Moszna Castle is a medieval castle and palace in Moszna, a tiny Polish hamlet in southern Poland. The mansion, located between the villages of Prudnik and Krapkowice about 30 kilometers (19 miles) south of the regional capital Opole, is an exceptional example of romantic fairy-tale and eclectic architecture.
Although remnants of older vaults were discovered in the grounds during excavation and repair work at the beginning of the twentieth century, the building’s history dates back to the 18th century. Some of those may have been the ruins of a Templar castle. Following World War II, more digs revealed a medieval barrier.
Moszna Castle History
The castle’s major component is a historic baroque palace that was substantially damaged by fire on April 2, 1896, and was restored in its former form by Franz Hubert von Tiele-Winckler the following year (the son of Hubert von Tiele-Winckler). The reconstruction work included an addition to the house. By 1900, the building’s eastern Neogothic wing, as well as an adjacent orangery, had been completed. The western wing was constructed in the Neo-Renaissance style between 1912 and 1914. The castle’s architectural design incorporates a wide range of styles, making it eclectic in nature. The building’s height, as well as its multiple turrets and spires, give it a vertical appearance. The castle as a whole has Ninety-nine turrets to be exact. It has 365 rooms on the inside, with a total floor area of 7,000 sq. m. and a cubic capacity of around 65,000 m3. The German Emperor Wilhelm II paid two visits to the castle. In 1911 and the next year, his participation in hunting during his stay at the castle was noted in a handwritten chronicle.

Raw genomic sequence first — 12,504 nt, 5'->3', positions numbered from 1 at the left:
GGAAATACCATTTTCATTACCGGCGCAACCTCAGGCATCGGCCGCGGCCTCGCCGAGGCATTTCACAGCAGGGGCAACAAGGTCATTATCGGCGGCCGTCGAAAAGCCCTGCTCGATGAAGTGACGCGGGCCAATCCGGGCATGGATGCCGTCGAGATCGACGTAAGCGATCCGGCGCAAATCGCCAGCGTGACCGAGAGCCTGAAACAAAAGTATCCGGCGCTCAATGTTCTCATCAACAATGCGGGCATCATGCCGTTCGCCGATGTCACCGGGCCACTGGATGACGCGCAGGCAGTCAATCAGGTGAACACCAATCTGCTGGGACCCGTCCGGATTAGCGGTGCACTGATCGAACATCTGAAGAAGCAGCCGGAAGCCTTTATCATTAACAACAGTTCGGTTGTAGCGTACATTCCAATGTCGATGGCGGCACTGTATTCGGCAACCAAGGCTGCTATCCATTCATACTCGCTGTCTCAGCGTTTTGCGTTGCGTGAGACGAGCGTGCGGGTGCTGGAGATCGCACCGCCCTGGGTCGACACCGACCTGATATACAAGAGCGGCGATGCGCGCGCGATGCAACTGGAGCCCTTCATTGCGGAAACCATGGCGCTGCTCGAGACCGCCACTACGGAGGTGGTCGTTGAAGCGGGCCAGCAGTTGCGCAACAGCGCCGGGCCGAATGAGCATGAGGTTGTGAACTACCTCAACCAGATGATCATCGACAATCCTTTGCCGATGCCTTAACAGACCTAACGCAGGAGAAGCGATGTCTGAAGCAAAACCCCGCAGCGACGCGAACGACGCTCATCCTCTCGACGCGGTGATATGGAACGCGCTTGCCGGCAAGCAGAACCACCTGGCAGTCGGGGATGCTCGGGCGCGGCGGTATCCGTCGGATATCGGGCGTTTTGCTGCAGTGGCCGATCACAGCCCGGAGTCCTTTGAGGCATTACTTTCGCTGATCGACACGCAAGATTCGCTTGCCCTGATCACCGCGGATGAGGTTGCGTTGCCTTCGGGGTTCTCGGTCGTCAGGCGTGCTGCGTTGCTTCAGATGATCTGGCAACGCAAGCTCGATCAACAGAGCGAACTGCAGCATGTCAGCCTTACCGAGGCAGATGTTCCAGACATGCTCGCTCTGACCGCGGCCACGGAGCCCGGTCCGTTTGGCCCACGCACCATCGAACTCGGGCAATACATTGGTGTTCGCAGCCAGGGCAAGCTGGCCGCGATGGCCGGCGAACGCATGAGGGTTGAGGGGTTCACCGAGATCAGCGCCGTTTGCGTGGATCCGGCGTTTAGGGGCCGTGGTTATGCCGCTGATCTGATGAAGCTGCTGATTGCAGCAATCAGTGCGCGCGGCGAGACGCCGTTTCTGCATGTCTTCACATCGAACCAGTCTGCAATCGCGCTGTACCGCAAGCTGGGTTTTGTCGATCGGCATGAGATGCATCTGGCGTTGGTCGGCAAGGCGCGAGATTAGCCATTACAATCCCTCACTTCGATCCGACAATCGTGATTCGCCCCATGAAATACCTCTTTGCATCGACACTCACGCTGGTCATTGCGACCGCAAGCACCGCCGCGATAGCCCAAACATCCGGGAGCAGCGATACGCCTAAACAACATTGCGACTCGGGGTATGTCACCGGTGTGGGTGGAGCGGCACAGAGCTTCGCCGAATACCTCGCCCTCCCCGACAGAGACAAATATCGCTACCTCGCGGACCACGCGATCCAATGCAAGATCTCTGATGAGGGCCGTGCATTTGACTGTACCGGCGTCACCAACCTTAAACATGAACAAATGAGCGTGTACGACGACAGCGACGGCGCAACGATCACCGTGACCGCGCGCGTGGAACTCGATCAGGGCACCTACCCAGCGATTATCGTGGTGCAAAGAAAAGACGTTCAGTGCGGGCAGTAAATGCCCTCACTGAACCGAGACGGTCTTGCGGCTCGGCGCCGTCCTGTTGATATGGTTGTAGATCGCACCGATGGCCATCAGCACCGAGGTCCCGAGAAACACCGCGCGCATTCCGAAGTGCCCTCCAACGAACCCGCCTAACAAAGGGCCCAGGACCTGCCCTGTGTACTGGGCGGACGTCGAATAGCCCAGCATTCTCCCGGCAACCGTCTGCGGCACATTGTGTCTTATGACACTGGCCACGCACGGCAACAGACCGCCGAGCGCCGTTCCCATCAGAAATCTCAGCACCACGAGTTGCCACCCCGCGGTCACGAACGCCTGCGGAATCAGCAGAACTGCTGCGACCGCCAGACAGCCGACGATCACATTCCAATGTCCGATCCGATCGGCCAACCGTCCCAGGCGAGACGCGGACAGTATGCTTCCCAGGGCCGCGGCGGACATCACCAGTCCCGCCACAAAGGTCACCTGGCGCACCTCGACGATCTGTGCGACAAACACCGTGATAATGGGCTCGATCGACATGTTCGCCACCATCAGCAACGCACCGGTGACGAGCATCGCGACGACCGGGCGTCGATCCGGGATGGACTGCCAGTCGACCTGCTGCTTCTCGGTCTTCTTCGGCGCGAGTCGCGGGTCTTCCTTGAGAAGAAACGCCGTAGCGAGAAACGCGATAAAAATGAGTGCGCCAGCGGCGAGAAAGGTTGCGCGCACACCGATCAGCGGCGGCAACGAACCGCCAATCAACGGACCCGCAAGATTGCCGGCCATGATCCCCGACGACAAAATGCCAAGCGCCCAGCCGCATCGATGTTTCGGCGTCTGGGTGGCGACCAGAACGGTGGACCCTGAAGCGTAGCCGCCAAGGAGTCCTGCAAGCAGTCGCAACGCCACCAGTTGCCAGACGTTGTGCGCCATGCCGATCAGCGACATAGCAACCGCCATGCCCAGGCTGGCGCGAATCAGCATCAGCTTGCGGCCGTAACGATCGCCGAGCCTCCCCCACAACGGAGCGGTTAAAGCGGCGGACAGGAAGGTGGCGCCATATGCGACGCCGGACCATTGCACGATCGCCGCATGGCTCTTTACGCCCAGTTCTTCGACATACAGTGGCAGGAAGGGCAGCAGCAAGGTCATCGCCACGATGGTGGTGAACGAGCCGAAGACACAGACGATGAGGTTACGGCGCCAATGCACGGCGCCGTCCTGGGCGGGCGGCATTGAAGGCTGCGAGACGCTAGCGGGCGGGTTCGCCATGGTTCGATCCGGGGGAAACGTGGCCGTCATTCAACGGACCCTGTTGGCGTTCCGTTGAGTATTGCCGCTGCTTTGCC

From 1866 until the spring of 1945, when the Silesian Tiele-Winckler family was forced to evacuate to Germany, the castle in Moszna was home to the industrial magnates of the Silesian Tiele-Winckler family. While the fortress was temporarily captured, what remained of Germany west of the Oder-Neisse Line by the Soviet Red Army and this part of Silesia was placed under Polish jurisdiction by the victorious allies, with the remaining German population being expelled. The Soviet Union only existed for a brief time. In comparison to the minimal damage inflicted by the Second World War, control did substantial harm to the castle’s internal furnishings.
Neo-baroque architectural styles are used on the front facade.
After WWII, the castle had no permanent owner and was home to a number of organizations until 1972., when it became a convalescent facility. Later, it was renamed the Public Health Care Centre for Neurological Therapies. Tourists can now visit it because the health institution has relocated to another facility in the area. The castle also contains a performance hall in the form of a chapel. Since 1998, the castle has been home to a gallery where works by various artists are displayed on a regular basis. Aside from the castle, the complex also comprises a park with no defined boundaries that incorporates neighboring farms, meadows, and a woodland. Only the park’s main axis may be described as geometrical. It goes to the castle from the entrance, passing through oak and finally horse-chestnut avenues. The park continues on into an avenue of lime trees with symmetrical canals running along both sides of the path, bordered with a few different types of plants rhododendrons. The park’s axis comes to a halt at the base of a former Hubert von Tiele-Winckler monument. There is a pond on the eastern side of the avenue with an islet that the owners refer to as Easter Island. The islet is surrounded by needle-leaved plants and is accessible by a Chinese-style bridge. The garden, like the rest of the park complex, was renovated somewhat before the castle. Hubert von Tiele-Winckler is credited with improving the garden’s aesthetic qualities, according to documentation dating from 1868.